Trichodina and Epistylis species, the most common parasites of pangasius catfish, cause heavy infections responsible for mortalities during the nursing period. Infections can be observed year round but are heaviest when climate conditions are unstable, such as when downpours of rain are followed by periods of sunshine. The parasites are encountered most in ponds with high stocking densities and poor water quality.
The primary symptoms of infestation include breathing difficulties accompanied with anorexia, a dark coloration but with pale gills, fish swimming on the surface, flashing or movement through plants, and in serious cases, fin erosion. Copper sulphate or formalin can be used as a treatment. Generally, disinfection is an effective way to control the parasites.
White spot disease. White spot disease is caused by the ciliated protozoan Ichthyophthirius multifiliis. Fry swim slowly and mortalities are high within five to seven days when water temperatures are 25 to 28 degrees-C. Clinical signs are white spots less than 1 mm on the skin and gills. This ectoparasite is difficult to treat.
Microsporidians. Microsporidians cause disease by obligate intracellular parasites. Occasionally, they infiltrate the muscles and viscera of cultured catfish. Although microsporidians are not regarded as important catfish parasites, the presence of certain species can significantly reduce the quality and appeal of fillets.
Myxobolus, Henneguya. (Myxobolus) species and (Henneguya) species belong to the Myxozoa and are commonly found on pangasius catfish. White cysts containing spores can be seen on internal or external organs with notable infections in the kidneys and gills. Infections are widespread, but there is no effective treatment. The disease can be controlled by drying and liming ponds to remove the intermediate oligochaete hosts.
Trypanosoma. The flagellate blood parasites of the Trypanosoma species are frequently found in farm-reared P. hypophthalmus. Flagellate infections do not produce any apparent pathological changes in the fish, and are therefore of questionable pathogenicity.
Balantidium, Ichthyonyctus. Balantidium and Ichthyonyctus species are ciliate protozoa found in the large and posterior intestines of juvenile and adult pangasius catfish. The pathogenesis of the organisms in pangasius is unknown. No therapy is applied.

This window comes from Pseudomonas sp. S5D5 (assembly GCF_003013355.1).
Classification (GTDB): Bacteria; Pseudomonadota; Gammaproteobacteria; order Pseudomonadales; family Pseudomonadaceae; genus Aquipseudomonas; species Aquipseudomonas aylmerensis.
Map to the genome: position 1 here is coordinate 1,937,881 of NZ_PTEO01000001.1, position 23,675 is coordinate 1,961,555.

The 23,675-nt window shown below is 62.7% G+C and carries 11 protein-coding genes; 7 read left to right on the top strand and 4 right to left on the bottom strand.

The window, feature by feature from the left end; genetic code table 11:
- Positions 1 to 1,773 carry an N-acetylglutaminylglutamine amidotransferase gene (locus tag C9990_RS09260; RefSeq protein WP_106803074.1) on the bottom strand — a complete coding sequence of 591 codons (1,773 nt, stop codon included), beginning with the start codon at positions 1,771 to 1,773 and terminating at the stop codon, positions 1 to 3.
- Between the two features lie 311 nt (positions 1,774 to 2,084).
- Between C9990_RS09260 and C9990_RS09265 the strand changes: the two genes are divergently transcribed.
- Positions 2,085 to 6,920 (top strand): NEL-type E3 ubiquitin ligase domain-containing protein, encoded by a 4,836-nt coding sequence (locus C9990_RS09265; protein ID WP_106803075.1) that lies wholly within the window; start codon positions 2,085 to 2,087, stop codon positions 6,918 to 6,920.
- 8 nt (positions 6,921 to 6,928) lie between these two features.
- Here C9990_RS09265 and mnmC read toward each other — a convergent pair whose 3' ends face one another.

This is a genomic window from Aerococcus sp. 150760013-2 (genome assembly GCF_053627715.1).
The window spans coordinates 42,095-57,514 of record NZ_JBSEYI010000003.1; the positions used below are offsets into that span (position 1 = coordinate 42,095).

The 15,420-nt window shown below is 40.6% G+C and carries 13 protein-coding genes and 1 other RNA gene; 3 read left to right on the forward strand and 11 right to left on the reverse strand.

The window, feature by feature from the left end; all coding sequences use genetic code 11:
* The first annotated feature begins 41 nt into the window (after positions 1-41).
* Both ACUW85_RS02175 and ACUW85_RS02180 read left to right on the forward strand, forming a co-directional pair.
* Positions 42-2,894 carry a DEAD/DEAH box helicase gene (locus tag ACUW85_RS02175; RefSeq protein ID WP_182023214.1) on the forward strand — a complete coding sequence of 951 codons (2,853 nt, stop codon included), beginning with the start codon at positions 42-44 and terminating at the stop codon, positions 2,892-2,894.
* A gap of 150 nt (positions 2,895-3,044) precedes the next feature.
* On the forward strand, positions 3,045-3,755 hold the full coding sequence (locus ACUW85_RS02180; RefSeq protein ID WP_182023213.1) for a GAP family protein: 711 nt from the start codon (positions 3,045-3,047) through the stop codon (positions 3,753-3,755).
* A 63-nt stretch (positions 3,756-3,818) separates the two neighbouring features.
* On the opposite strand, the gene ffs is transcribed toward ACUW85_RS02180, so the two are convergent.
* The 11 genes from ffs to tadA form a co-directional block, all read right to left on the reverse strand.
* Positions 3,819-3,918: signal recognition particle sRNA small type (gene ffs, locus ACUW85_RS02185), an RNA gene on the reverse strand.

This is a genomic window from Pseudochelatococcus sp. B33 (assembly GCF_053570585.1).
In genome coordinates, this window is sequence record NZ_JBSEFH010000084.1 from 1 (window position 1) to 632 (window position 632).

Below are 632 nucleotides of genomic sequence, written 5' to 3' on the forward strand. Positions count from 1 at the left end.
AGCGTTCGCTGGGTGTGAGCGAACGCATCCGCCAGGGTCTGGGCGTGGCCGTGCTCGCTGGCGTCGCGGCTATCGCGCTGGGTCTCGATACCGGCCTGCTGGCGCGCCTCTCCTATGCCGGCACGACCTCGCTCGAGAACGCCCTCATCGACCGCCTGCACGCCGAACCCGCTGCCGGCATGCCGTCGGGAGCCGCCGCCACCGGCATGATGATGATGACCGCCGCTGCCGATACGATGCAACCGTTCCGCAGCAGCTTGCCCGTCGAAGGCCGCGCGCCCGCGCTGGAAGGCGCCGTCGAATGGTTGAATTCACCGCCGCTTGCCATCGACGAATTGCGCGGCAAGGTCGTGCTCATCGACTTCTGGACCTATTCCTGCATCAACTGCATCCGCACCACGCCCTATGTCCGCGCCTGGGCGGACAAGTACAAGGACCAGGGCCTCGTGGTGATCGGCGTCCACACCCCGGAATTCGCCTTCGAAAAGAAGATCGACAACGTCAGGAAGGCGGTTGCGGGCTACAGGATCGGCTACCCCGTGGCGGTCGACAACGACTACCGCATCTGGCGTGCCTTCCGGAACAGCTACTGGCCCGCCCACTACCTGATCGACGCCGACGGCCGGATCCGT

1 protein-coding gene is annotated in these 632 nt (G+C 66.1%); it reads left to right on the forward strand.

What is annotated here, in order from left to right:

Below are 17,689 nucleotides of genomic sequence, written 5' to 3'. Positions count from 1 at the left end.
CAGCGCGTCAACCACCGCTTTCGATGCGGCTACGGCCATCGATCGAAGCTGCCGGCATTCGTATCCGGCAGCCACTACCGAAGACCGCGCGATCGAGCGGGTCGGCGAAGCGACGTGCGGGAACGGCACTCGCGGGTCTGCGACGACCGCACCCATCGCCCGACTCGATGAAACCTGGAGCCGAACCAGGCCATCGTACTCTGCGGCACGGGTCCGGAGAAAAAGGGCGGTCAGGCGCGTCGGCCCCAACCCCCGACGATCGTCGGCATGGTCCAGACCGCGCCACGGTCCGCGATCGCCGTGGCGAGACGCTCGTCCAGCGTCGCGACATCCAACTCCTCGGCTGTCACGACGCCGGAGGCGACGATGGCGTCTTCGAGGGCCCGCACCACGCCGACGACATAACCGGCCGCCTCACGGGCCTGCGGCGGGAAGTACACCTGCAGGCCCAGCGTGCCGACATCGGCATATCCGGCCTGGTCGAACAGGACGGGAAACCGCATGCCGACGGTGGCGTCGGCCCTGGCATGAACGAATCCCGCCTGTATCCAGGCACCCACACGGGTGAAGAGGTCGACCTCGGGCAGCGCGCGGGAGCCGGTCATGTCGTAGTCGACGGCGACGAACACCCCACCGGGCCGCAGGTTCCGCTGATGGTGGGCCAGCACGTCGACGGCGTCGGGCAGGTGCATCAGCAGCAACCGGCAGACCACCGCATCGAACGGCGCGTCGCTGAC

A number of intestinal parasites have been found in or in close association with the guts of pangasius, including the nematodes and digeneans. However, further study is required to identify these more fully.
Red fillet syndrome. Red fillet syndrome affects adult catfish. It is usually defined by red spots in fillets, which consist of small petechial hemorrhages. Affected fish are unmarketable because they are regarded as poor quality by processors. The red spots disappear if the feed ration is reduced or stopped for at least one week and the water quality is improved, suggesting an environmental and/or feed related problem. No etiological agent was detected from histology samples.
Yellow fillet syndrome. Yellow fillet syndrome is typically observed in adult P. hypophthalmus during the flooding period. Although no single pathogen has been found in association with the pathology, the syndrome is commonly observed in association with other external parasites and these fish can become vulnerable to bacterial infection.
The gross clinical signs are anemia, weight loss, ascites and a yellowish discoloration of the fillets. Monitoring dissolved-oxygen levels several times a day and throughout the night is a routine practice in all ponds. The use of mechanical aeration with pump sprayers, large paddlewheels and diffused air systems – common during the flooding season in heavily stocked culture ponds – reduces the problem.
(Editor’s Note: This article was originally published in the July/August 2008 print edition of the Global Aquaculture Advocate.)